Researchers identified 58,521 Medicare beneficiaries who had elective primary total hip replacement (THR) for non-fracture diagnoses between July 1995 and June 1996 and followed them using Medicare Part A claims data through 2008. Using ICD-9 codes, researchers identified periprosthetic femoral fractures occurring from 2006 to 2008. The incidence density method was used to calculate the annual incidence of periprosthetic femoral fractures, and Cox proportional hazards models were used to identify risk factors for periprosthetic fracture. The risk of hospitalization during the subsequent year was also calculated.

    Overall, 55% of patients who had elective primary THR between July 1995 and June 1996 survived until January 2006, with 0.7% of these patients developing a periprosthetic femoral fracture between 2006 and 2008. The researchers found an annual incidence of periprosthetic fractures of 26 per 10,000 person-years among these individuals.

    According to Cox proportional hazards models, patients had a greater risk of periprosthetic fracture after having a total knee replacement or a revision total hip replacement between the primary THR and 2006. The researchers found a three-fold higher risk of hospitalization in the subsequent year among THR patients who sustained periprosthetic femoral fracture compared with patients without fractures.

    “These data will help clinicians as they portray to patients and their families the long-term concerns associated with living with a hip implant,” the researchers wrote. “The message is that periprosthetic fractures are relatively rare, though more frequent in patients with multiple implants. Further, these fractures are typically associated with the need for considerable subsequent medical care, as they are accompanied by a much greater risk hospitalization in the subsequent year than experienced by THR recipients who did not have hip fracture.”

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  • Comparable readmission rates found for inpatient and outpatient TJA

    Patients undergoing outpatient total joint arthroplasty had readmission rates, number of emergency room visits and patient satisfaction outcomes comparable patients who underwent inpatient procedures, according to a presenter at the American Academy of Orthopaedic Surgeons Annual Meeting.

    “There has been a recent demand in outpatient total joint arthroplasty [TJA] stemming from better protocols, pain management and physical therapy,” Walter B. Beaver Jr., MD, medical director at OrthoCarolina in Charlotte, N.C., said. “The big question is, are there safety concerns with outpatient TJA? And more recently, there are concerns about penalties for readmission.”

    According to Beaver and his colleagues, under the Patient Care and Affordability Act, Medicare is focusing on 30-day readmission rates for certain diagnoses and is penalizing hospitals financially for readmissions in this timeframe. “In 2015, [CMS is] probably going to include total hip and total knee arthroplasty in the penalties for readmission, and the penalties may be a maximum of 3%,” Beaver said.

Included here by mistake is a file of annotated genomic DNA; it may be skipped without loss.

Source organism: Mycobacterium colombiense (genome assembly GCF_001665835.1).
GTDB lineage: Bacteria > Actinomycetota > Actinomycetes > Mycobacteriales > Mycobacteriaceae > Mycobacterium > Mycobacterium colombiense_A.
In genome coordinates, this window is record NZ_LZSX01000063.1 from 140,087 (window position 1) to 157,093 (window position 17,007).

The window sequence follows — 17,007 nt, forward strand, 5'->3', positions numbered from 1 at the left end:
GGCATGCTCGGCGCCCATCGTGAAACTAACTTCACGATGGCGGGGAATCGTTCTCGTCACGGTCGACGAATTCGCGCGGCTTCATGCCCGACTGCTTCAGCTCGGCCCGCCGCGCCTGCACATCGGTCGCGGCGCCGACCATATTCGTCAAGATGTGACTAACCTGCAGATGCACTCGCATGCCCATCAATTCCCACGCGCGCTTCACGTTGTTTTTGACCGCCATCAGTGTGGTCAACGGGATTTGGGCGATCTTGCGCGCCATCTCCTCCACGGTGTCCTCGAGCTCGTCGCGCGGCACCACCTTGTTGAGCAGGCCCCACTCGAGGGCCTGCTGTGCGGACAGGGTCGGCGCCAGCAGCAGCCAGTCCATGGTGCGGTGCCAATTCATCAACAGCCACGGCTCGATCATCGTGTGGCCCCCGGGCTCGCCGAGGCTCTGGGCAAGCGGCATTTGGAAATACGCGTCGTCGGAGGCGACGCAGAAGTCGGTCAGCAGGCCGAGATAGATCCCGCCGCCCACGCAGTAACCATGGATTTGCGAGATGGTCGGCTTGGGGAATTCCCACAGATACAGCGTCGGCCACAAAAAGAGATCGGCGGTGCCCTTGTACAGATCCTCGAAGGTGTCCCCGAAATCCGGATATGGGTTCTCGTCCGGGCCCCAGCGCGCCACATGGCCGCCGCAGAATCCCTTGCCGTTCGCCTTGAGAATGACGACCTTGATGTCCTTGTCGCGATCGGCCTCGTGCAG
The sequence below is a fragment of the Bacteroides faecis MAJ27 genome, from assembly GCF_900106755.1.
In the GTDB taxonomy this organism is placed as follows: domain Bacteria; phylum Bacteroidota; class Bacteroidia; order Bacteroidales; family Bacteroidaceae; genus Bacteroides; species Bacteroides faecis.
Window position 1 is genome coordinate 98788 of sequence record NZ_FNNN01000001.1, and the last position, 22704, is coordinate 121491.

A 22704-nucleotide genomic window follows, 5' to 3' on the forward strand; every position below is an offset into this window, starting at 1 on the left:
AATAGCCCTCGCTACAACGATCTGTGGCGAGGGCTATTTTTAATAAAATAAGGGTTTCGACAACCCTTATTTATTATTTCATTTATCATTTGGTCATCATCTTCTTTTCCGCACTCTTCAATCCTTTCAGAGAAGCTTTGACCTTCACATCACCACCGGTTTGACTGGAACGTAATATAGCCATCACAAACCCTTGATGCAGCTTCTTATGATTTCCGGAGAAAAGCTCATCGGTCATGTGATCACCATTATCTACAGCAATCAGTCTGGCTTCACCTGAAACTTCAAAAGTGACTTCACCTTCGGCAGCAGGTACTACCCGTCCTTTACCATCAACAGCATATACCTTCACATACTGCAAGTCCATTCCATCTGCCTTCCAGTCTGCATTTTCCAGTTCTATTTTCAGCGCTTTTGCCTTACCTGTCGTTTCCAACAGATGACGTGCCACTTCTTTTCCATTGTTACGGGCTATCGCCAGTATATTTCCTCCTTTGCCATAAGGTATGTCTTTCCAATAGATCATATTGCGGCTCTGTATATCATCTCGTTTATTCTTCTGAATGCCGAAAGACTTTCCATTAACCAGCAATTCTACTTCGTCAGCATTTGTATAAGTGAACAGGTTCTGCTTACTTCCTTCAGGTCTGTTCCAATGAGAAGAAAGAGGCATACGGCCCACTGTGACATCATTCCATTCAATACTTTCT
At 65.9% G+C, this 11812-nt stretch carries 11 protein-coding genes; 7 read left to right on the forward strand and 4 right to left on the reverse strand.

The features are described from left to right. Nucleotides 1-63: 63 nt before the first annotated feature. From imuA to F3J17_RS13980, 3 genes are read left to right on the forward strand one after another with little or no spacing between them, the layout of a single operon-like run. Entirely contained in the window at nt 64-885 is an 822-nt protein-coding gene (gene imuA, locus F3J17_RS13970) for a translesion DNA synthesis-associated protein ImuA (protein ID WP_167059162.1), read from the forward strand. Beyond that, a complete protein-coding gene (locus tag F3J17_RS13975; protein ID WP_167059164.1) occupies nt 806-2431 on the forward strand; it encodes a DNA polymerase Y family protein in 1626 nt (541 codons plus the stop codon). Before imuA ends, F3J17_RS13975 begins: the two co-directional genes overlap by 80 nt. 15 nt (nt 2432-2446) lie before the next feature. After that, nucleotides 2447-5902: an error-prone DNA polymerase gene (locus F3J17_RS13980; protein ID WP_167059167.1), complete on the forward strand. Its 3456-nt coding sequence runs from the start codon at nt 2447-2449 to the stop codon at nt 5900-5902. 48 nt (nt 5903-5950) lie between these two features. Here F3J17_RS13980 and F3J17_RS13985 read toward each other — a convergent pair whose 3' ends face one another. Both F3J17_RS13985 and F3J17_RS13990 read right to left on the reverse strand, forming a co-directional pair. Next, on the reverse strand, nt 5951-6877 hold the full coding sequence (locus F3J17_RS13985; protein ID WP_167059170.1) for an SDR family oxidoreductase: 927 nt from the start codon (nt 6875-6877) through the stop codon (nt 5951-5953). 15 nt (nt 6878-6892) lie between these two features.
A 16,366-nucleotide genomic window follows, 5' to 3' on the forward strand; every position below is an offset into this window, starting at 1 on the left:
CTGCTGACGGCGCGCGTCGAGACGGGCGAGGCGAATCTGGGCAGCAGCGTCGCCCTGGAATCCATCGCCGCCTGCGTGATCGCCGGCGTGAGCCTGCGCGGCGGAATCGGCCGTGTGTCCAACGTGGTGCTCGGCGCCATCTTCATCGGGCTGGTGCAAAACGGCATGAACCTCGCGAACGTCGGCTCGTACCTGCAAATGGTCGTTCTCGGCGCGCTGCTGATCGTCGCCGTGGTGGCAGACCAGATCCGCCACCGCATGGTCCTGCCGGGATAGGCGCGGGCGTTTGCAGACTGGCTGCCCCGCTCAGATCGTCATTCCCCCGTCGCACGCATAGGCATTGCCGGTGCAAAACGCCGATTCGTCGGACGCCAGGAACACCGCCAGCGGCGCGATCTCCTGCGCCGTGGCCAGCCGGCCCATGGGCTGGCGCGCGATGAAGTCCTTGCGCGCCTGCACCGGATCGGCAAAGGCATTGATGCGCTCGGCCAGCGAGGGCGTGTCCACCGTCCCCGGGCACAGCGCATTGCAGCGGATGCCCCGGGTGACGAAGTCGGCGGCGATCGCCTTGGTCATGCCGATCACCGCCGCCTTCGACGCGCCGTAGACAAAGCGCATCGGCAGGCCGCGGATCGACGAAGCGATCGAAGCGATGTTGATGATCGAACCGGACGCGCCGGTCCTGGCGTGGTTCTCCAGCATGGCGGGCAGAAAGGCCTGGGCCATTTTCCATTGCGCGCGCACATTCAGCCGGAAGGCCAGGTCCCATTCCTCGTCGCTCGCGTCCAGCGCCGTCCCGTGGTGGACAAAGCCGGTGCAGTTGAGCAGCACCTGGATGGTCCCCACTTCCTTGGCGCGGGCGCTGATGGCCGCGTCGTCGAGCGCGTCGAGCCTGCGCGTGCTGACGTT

Study inclusion criteria

    Beaver and his colleagues sought to determine whether outpatient or inpatient TJA influenced hospital readmission rates during the 30-day postoperative period. They completed telephone surveys with 235 patients, including 137 outpatients and 98 inpatients who underwent TJA at the same institution between September 2010 and May 2011. One surgeon performed all of the outpatient TJAs, and two surgeons who performed the inpatient TJAs, which included hospital stays with a minimum of 2 days.

    Criteria for outpatient TJA included a body mass index of less than 40 kg/m2 and no active cardiopulmonary issues, sleep apnea, or history of deep venous thrombosis or pulmonary embolus. Patients also had to live less than 1 hour from the hospital and have good family support.

    Readmission rates were 5.7% for inpatient TJA vs. 10.1% for outpatient TJA. “At our cohort size, there was no statistical significance seen,” Beaver said.

    When researchers included emergency room visits with readmissions, 6.7% of inpatients and 12.4% of outpatients required unplanned medical care after hospital discharge; again, according to Beaver, this difference was not statistically significant.

    Readmission rates

    Researchers observed no statistically significant differences between the two groups for readmission during the first 4 postoperative days or when stratified by joint: In the inpatient group, seven total knee arthroplasty (TKA) patients and no total hip arthroplasty (THA) patients were readmitted during the 30-day postoperative period, and in the outpatient group, 16 TKA patients and one THA patient were readmitted.

    Both patient groups reported high patient satisfaction, with no statistically significant difference between the two groups.